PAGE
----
Revelations at 4 a.m.
In mid-June my older brother was in the VA hospital recovering from cancer surgery. The prayers and support of friends were welcome, but I experienced tremors of spiritual malaise. My older sister and I visited each day keenly aware our brother’s unrestrained optimism was his greatest ally. And then one night the awakenings began. I sat up in bed alert and clear headed. This never happens even if I had slept eight hours. “What is this?” I asked aloud. There was no response, no thunder or lightening bolts or earthquake served cause. My phone read 4:11. “How weird.” I wandered to the kitchen, took a drink of water and went outside. The stars were bright, the night calm. I dressed and began my work.
Three days later it happened. “Again?” I asked, rolling toward the nightstand. It was 4:11. I acknowledged this as extraordinary, even laughable and was bemused by a universal call from the collective consciousness. There was only one place to turn – Google. Although raised in a Christian tradition, quoting Biblical verse is not my way. I searched for Revelations 4:11. “Thou art worthy, O Lord, to receive glory and honour and power: for thou hast created all things, and for thy pleasure they are and were created.”
As an adolescent I learned the reflexive property of equality, that anything was equal to itself. If A = B and B = C then A = C. There was no truth other than what you accept. These days everything is subject to interpretation. Yet I had long accepted we are creations of love or God or random intoxicated couplings. There is always an aspect of the divine involved. That has been my experience. We are divine love and creator and, on occasion, an intoxicated coupler. The power was ours to use as we choose. Do we create or do we destroy?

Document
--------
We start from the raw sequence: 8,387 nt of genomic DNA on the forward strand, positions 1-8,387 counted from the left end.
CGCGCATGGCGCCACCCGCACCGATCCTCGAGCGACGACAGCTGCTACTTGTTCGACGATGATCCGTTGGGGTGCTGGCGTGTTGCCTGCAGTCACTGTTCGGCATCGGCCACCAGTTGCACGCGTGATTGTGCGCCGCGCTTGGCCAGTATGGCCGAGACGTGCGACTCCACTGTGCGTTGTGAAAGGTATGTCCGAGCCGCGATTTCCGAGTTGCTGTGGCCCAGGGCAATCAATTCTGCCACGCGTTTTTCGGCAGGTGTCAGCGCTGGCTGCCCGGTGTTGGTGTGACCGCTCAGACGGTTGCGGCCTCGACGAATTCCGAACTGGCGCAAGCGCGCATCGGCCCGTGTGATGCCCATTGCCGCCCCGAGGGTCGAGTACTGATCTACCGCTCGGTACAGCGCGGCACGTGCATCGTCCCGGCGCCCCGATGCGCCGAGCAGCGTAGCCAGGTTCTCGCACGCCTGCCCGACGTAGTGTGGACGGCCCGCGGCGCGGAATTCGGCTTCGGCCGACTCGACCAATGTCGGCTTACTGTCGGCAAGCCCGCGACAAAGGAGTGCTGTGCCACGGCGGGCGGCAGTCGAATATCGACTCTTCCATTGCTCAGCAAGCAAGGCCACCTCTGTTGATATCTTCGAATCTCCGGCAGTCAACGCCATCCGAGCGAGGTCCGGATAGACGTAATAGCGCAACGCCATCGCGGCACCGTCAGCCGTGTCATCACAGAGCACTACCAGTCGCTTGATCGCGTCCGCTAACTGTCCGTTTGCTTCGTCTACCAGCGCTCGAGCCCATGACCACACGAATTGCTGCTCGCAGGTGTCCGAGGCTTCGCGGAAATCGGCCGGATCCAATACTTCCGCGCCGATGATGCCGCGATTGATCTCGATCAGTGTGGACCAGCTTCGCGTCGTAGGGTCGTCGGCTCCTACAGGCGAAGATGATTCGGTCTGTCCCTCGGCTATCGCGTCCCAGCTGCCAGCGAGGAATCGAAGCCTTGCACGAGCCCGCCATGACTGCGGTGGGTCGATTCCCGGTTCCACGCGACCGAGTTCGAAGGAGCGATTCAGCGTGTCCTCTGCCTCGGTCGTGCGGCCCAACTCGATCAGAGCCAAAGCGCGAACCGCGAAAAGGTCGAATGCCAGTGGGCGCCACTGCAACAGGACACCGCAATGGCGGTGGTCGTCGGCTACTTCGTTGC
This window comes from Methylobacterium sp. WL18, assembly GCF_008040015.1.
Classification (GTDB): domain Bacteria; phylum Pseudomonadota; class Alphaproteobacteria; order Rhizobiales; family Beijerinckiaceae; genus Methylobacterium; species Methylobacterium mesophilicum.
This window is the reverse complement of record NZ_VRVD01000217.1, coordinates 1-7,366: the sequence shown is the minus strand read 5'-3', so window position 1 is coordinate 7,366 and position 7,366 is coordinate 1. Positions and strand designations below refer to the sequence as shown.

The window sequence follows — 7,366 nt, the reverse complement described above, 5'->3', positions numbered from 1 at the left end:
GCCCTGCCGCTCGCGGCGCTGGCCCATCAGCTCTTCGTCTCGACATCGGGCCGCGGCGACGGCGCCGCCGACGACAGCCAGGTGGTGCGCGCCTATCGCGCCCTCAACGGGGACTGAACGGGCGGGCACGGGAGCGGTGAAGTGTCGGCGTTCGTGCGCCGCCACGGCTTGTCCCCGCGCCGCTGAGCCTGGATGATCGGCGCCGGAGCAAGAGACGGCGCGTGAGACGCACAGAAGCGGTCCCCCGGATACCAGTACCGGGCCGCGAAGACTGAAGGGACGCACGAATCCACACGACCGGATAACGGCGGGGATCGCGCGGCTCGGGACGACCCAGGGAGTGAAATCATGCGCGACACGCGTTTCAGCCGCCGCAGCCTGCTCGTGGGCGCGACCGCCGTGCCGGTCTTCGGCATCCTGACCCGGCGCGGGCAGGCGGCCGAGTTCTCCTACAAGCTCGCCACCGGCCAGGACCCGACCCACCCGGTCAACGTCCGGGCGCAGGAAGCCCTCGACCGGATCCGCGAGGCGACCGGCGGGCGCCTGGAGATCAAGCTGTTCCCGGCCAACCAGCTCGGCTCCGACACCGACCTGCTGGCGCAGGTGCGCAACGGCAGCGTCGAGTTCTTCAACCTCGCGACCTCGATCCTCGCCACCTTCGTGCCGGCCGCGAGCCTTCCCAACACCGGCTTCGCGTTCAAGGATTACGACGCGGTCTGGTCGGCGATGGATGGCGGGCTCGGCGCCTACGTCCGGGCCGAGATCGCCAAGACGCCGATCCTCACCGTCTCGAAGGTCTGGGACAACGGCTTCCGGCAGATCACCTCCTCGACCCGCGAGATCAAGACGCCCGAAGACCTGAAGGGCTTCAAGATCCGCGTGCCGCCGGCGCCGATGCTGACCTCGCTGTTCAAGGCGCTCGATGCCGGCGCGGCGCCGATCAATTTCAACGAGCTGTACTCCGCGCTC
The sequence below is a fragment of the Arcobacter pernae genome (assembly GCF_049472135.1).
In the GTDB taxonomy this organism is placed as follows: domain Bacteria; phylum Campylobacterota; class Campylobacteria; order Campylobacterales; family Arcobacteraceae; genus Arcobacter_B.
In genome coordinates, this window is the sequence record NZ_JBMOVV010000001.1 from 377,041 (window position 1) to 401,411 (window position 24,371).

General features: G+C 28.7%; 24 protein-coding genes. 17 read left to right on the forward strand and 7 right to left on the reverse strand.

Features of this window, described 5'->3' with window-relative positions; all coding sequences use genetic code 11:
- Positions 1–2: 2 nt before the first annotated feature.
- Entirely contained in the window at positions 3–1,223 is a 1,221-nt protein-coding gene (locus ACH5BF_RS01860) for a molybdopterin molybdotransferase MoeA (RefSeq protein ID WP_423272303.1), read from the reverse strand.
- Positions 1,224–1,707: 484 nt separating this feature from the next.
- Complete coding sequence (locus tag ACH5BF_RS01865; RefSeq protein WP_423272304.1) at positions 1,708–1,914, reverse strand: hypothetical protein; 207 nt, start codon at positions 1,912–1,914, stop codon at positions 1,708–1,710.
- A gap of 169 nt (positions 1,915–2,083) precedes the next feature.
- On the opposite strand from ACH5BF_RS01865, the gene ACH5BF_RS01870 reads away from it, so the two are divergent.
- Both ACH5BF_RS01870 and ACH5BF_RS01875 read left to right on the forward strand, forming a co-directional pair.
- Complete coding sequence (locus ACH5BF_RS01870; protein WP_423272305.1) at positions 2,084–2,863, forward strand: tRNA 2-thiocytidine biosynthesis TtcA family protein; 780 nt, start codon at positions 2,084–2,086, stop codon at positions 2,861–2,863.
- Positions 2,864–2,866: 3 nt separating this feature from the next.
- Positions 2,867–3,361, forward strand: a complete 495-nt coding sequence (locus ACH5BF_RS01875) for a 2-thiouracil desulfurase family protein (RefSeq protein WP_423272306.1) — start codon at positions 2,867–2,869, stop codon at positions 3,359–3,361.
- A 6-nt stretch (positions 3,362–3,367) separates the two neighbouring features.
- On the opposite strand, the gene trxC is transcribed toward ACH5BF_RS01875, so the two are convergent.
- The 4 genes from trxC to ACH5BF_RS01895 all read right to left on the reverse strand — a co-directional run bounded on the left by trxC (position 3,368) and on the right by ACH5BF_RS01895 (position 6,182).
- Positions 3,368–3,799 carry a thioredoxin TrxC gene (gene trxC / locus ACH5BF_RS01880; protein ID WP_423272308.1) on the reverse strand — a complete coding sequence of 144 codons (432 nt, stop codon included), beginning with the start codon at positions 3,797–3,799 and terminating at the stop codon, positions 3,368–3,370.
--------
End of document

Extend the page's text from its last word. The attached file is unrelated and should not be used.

I awoke for the third time in ten days at exactly 4:11. I smiled like I suddenly recalled the combination to my high school locker. Over the weeks that followed, through July and into August, I shared my wake up call with friends facing loss, disease or financial hardship. At a memorial gathering in California I was surprised and released a flood of tears. Later a friend recently diagnosed with lung cancer asked, “Do you know why these people are sad?” I thought how our conversations had shifted since he was diagnosed. “The loss reminds them of how fragile we are,” I said. “That the end is never far away.”
I asked other friends who are cancer survivors. During the worst of it they focused all of their attention on “re-mission” and the repurposing of their life. “This is not going to beat me,” they affirmed. “I will live.” Perhaps they were lucky or brave or blessed with tight genes. Perhaps their prayers were answered. Clarity makes a difference. It cannot hurt. The will is a muscle that must be exercised. I accept if one is willing to surrender to the great adventure, to let go of suffering and worldly bindings, that is also an act of creation and courage.
On the long drive back to Oklahoma, the solitude of the open road served to clear my mind. I have made this drive countless times, often rushing through the night, but this trip was in the light of day. Above me the cloudless sky was reflex blue, the high desert alive with red rock mesas and evergreen cleansed and replenished from torrential rains. The storms have passed. I found myself at peace.